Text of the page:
By Jennifer Vanasco – Contributing Writer

Gay soldiers want to serve their country; policy makes it impossible

My friend Bridget Altenburg is livid.

Why? Because the Army recently dismissed another Arab linguist because he was gay.

I know, I know. A lot of us were angry about that.

But Bridget served in the Army herself for five years after attending West Point. She was a captain and an engineer. She led a unit of 35 soldiers in Bosnia, where they rebuilt bridges so that Bosnians could vote for their new government. She served as an aide to a three-star general in Kosovo, perhaps the only woman at the time who was serving as an aide in a hazardous fire zone.

Bridget loved the Army. She did good work there and she would have kept serving. But like the linguist, Bridget is gay. So like the linguist, Bridget needed to leave.

She wasn’t kicked out. She never told. She was never asked. The general she was an aide to likely knew she was gay and didn’t care. Her unit didn’t care.

But Bridget cared. She had come out to herself while serving and she just couldn’t lie any more.

So when her five-year commitment was up, she left. And the Army lost another good soldier.

Men and women like Bridget are the secret losses of the Armed Services. We hear about the egregious losses: The newest Arab linguist to be dismissed didn’t tell anyone he was gay; he was likely outed by a jealous lover.

But we don’t hear much about people like Bridget, whose good character makes them want to serve their country and at the same time makes it impossible for them to do so.

The obvious “Don’t ask don’t tell” losses, of course, are bad enough. Not just bad ridiculous. Silly.

Bridget points out that the U.S. soldier currently being held in Iraq for rape and murder was given a waiver for his past criminal history.

“So, you can join the military if you’re a criminal, but not if you’re gay? It doesn’t make sense,” Bridget says.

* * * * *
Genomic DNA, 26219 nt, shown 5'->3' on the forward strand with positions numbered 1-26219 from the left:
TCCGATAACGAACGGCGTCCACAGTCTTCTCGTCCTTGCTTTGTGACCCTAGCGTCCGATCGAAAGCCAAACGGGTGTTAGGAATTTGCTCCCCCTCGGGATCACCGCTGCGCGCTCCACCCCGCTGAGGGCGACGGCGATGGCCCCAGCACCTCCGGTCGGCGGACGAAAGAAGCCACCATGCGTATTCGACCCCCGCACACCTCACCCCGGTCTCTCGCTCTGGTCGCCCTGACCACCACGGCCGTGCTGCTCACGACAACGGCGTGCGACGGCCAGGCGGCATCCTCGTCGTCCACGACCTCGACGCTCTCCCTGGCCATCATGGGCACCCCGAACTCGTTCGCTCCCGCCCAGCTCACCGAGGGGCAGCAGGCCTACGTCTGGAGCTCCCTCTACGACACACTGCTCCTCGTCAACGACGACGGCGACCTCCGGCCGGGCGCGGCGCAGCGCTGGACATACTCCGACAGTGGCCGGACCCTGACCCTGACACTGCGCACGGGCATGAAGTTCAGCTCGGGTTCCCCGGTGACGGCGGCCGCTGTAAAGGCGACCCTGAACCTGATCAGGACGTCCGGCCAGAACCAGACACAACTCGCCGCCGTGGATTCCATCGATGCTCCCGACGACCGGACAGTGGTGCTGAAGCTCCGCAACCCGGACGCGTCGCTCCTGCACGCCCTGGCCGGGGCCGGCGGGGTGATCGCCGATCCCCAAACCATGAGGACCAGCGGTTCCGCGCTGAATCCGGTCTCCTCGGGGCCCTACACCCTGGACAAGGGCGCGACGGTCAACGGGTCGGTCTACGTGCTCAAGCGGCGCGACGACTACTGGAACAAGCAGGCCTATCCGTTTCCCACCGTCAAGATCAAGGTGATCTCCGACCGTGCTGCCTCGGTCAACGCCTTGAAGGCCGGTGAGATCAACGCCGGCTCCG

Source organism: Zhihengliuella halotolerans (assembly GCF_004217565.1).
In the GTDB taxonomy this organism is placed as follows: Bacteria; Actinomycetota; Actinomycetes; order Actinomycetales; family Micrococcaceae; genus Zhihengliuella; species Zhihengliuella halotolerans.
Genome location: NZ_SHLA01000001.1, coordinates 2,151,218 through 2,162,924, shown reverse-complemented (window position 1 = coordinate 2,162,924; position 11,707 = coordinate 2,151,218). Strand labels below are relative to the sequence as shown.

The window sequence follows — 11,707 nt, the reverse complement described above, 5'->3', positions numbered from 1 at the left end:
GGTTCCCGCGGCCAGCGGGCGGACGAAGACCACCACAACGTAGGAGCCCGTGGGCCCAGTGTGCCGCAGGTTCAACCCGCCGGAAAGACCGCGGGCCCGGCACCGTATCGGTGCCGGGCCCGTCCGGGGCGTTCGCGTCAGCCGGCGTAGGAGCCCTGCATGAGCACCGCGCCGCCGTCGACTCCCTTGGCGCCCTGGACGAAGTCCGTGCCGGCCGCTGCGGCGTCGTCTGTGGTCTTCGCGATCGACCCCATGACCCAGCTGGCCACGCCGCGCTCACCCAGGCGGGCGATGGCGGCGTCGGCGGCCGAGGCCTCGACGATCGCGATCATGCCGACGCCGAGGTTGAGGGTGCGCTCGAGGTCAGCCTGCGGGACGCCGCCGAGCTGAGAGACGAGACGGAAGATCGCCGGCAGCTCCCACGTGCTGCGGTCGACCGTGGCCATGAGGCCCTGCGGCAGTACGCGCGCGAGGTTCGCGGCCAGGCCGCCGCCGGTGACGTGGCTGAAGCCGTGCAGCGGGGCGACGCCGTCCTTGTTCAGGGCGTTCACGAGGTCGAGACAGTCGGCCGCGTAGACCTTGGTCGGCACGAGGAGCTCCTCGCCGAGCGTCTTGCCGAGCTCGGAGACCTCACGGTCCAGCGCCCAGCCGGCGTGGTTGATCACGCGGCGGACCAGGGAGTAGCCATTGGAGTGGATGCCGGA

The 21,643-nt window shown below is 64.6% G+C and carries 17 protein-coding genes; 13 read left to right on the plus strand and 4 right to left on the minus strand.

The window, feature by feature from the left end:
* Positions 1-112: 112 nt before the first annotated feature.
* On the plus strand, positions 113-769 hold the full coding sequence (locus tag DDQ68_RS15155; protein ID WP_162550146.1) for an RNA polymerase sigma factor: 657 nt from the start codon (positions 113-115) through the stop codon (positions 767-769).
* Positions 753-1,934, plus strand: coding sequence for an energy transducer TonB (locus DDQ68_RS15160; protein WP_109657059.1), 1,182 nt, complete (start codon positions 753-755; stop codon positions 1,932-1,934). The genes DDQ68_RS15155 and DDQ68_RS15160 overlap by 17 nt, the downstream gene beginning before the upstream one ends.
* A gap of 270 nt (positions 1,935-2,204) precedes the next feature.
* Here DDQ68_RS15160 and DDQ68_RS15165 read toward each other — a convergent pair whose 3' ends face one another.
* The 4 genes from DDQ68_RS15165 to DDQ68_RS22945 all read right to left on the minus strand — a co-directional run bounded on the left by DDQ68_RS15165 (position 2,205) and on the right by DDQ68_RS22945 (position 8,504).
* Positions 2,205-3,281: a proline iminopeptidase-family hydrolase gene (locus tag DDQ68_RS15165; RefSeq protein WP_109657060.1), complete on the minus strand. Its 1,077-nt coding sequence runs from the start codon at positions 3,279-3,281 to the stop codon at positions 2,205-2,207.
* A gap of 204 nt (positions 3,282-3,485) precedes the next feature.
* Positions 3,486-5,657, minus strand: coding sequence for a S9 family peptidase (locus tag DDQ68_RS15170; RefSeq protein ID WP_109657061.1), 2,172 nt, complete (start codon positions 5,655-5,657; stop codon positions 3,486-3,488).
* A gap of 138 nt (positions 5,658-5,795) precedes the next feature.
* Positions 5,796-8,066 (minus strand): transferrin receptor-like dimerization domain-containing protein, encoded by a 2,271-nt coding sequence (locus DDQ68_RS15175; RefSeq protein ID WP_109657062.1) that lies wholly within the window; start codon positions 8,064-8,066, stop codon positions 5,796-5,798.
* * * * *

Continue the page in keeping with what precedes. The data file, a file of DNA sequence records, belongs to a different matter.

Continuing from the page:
And she’s right.

She’s also right about the very real worry of military readiness. The armed forces have dismissed 11,000 soldiers through “Don’t ask, don’t tell,” about 800 of whom had critical skills 300 with crucial language skills, like that recently dismissed Arab linguist.

The military needs Arab linguists, of course, so it replaces the gay ones with civilians who don’t have as thorough a background check or any type of military commitment, yet have access to critical military information.

Makes you feel safer, does it?

More than 700 soldiers were dismissed for being gay last year alone in the middle of a war. When the armed services are coming up short of their recruitment goals. But those 700 heck, those 11,000don’t include people like Bridget, who couldn’t bear lying any longer.

“It makes no sense,” she says. “”‘Don’t ask don’t tell’ doesn’t make sense from a military readiness standpoint. It doesn’t make sense from a unit cohesion standpoint. Nothing disrupts unit cohesion like lying. Being in the Army isn’t like some 9-to-5 job. You bunk with these people. They know you. If you’re lying, they know.”

And the myth that gay men and lesbians would start hitting on people in their units?

“That hasn’t happened with any of our allies who let openly gay soldiers serve England, Israel. What, do legislators think that Americans are hornier than people in other countries?” Bridget asks.

Besides, she points out, the military has rules about conduct, which should apply equally to gay and straight people: There is no sex in the barracks. Superiors can’t date those under them.

“If the head of a unit hit on a soldier, he or she could be brought up on charges, not because he or she is gay, but because it’s against military law,” Bridget says.

There are plenty of ways, she says, to make sure this gay-sex-everywhere nightmare doesn’t happen. But that’s not what the law is about, of course. The law isn’t about sense. It’s not about unit cohesion. It’s not about military readiness.

It’s about discrimination. And while the military is discriminating, it’s losing people we need to fight for us, like that Arab linguist.

And it’s losing people like Bridget, who leave exemplary military careers because they are exactly the sorts of people the military wants men and women who aren’t comfortable lying.

“I don’t know why I was livid when I heard about that linguist,” Bridget says. “It’s the same stuff that keeps happening over and over. It’s a farce.”

Jennifer Vanasco is a syndicated columnist based in Chicago. Her columns can be read online at

Email [email protected]

This article appeared in the Dallas Voice print edition, August 18, 2006. продвижение сайтов faq